A case study of the institutional elements of a university sponsored charter school: urban school reform in an age of accountability

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Date

2007

Authors

Hansel, Janice Marie, 1949-

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Abstract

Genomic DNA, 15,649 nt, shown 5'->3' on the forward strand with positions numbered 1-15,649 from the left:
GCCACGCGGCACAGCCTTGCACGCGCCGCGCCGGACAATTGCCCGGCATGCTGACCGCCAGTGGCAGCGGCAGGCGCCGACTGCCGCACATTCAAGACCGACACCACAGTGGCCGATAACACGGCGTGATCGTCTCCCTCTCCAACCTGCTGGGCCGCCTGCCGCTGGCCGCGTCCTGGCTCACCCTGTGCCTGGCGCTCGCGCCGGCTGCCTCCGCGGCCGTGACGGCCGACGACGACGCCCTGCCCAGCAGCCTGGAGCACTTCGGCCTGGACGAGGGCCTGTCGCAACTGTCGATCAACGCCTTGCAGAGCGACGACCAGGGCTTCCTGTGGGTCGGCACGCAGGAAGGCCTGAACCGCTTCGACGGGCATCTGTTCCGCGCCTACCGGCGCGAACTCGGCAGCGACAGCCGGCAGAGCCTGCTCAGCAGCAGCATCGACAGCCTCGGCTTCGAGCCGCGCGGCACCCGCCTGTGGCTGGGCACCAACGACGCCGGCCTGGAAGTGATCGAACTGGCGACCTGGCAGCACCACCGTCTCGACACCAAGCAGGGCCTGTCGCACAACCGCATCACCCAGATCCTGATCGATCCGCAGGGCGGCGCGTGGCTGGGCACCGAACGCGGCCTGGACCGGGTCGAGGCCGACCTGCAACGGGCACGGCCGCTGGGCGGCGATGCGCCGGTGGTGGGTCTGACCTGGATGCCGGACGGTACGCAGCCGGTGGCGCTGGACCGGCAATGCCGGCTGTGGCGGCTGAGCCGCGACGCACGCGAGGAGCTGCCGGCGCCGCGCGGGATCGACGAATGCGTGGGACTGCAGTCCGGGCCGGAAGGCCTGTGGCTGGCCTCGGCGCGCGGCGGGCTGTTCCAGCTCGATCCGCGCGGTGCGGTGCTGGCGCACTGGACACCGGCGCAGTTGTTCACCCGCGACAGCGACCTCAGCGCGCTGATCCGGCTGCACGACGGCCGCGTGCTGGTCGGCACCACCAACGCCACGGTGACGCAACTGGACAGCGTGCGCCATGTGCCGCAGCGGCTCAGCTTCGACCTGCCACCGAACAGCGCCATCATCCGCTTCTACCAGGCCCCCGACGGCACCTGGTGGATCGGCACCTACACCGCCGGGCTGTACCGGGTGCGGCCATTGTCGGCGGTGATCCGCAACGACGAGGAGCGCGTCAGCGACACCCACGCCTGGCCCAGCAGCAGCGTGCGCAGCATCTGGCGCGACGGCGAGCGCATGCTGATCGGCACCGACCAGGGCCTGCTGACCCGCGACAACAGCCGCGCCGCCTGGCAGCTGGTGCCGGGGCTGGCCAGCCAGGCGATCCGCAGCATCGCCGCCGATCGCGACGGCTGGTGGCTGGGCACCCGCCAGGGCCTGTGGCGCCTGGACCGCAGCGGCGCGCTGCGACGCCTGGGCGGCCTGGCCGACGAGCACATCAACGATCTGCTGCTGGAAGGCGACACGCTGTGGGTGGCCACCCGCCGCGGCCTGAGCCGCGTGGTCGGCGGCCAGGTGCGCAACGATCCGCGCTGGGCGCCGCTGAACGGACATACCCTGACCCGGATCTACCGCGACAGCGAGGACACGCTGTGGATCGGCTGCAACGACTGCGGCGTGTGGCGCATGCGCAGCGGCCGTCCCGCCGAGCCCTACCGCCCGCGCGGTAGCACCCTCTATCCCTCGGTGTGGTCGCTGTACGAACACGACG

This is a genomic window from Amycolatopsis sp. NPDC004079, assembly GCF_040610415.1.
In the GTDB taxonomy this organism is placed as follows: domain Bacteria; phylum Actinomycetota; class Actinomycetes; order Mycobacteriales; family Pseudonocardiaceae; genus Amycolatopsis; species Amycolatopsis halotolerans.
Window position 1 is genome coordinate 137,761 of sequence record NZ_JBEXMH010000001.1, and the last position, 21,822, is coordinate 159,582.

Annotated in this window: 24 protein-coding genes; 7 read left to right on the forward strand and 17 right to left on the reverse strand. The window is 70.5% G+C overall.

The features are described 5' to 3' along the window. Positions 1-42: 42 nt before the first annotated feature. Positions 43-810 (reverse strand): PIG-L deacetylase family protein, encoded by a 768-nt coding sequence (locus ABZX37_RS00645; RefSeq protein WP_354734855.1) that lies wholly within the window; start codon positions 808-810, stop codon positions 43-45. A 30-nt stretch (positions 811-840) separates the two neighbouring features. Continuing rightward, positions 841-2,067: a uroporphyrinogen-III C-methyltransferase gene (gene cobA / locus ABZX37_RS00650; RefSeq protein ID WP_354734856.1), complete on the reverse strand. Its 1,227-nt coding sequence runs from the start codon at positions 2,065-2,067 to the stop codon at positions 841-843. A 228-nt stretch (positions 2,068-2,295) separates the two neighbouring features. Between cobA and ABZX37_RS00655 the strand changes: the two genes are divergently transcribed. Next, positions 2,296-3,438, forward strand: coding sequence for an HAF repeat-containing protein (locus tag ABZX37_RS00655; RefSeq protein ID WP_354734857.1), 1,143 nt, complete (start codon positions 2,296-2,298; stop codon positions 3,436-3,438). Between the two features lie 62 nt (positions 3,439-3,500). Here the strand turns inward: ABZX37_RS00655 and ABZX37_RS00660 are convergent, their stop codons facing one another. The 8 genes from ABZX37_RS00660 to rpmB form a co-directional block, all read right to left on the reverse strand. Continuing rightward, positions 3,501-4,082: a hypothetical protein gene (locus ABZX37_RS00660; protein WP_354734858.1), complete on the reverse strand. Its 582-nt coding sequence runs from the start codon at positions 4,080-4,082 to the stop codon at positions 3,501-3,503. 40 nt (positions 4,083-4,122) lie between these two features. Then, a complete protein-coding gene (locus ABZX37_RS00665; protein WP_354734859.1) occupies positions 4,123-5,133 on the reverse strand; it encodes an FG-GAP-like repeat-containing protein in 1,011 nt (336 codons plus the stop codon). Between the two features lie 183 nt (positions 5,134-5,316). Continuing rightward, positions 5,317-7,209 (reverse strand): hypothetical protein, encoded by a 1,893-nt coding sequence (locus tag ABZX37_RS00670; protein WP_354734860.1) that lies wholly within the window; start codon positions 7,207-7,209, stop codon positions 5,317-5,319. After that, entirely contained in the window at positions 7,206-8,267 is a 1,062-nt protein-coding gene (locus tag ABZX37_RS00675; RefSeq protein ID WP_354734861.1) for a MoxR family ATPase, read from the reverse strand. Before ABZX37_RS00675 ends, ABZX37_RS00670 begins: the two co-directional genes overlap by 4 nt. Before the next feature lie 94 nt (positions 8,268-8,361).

The purpose of this study is to document and analyze patterns of institutional constraints and supports that emerge when an urban elementary school, sponsored by a local university, is conceived and created in a high-stakes accountability environment. The study considers the regulative, normative, and cultural-cognitive pressures placed upon the school in its early years. In its mission to provide a model of exemplary education to a minority population, it is influenced by institutions of governance, traditional schooling, the local community, the university, and others. The author documents the social and political context of the school's creation, in addition to the institutional pressures related to the school's regulatory environment, normative outlook, and cultural-cognitive beliefs and assumptions. This study uses New Institutional Theory as a framework for analyzing data from interviews, documents, and observations. The study is both a theoretical effort to demonstrate the value of New Institutional Theory in education research and a case study which attempts to answer the question: In what ways is the elementary school constrained or enabled by the institutional nature of its creation and on-going effort to be a demonstration site for best practices for elementary level education in an urban setting? This study provides a review of literature regarding New Institutional Theory and the many issues surrounding the current accountability movement. It also suggests avenues of research, including research for education policy development that may usefully address the needs of urban education today. The author aims to provide a case study that is rich enough in detail to provoke discussion of the challenges inherent in the creation of this new educational model, the university sponsored charter school in an urban environment. The author also wishes to draw a theoretical connection between the New Institutional Theory and the dynamics of teacher practice in today's political climate. The case study exemplifies the difficulty of policy implementation when the policy is not designed inclusively. Policymakers need to be sensitive to a diversity of viewpoints and sub-cultures actively operating in the environment in order to develop policy that will build local capacity for increased learning and school improvement.

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